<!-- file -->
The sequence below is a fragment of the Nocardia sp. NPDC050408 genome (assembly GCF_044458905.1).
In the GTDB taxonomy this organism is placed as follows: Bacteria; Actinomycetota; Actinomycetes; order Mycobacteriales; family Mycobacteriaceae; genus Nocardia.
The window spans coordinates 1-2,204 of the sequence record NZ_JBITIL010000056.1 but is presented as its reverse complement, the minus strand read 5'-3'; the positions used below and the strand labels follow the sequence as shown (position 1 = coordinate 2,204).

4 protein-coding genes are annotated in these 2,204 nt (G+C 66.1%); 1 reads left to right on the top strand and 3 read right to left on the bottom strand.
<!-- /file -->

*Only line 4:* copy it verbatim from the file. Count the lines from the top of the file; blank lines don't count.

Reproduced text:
4 protein-coding genes are annotated in these 2,204 nt (G+C 66.1%); 1 reads left to right on the top strand and 3 read right to left on the bottom strand.